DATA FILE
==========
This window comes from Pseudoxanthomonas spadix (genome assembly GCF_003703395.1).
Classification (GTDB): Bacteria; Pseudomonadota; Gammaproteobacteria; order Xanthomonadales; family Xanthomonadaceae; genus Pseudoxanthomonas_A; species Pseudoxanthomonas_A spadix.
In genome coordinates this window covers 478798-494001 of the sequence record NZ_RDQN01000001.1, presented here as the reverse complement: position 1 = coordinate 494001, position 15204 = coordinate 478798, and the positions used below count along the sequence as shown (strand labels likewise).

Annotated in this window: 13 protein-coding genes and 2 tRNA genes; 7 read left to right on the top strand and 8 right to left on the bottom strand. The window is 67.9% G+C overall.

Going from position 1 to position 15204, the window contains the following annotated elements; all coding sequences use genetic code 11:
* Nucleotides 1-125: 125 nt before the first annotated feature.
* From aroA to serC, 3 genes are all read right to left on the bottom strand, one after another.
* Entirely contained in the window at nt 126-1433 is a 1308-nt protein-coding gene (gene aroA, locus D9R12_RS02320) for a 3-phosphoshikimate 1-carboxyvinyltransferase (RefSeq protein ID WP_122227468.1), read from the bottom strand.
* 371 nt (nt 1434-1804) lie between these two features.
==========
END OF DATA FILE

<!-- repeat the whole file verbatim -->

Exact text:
This window comes from Pseudoxanthomonas spadix (genome assembly GCF_003703395.1).
Classification (GTDB): Bacteria; Pseudomonadota; Gammaproteobacteria; order Xanthomonadales; family Xanthomonadaceae; genus Pseudoxanthomonas_A; species Pseudoxanthomonas_A spadix.
In genome coordinates this window covers 478798-494001 of the sequence record NZ_RDQN01000001.1, presented here as the reverse complement: position 1 = coordinate 494001, position 15204 = coordinate 478798, and the positions used below count along the sequence as shown (strand labels likewise).

Annotated in this window: 13 protein-coding genes and 2 tRNA genes; 7 read left to right on the top strand and 8 right to left on the bottom strand. The window is 67.9% G+C overall.

Going from position 1 to position 15204, the window contains the following annotated elements; all coding sequences use genetic code 11:
* Nucleotides 1-125: 125 nt before the first annotated feature.
* From aroA to serC, 3 genes are all read right to left on the bottom strand, one after another.
* Entirely contained in the window at nt 126-1433 is a 1308-nt protein-coding gene (gene aroA, locus D9R12_RS02320) for a 3-phosphoshikimate 1-carboxyvinyltransferase (RefSeq protein ID WP_122227468.1), read from the bottom strand.
* 371 nt (nt 1434-1804) lie between these two features.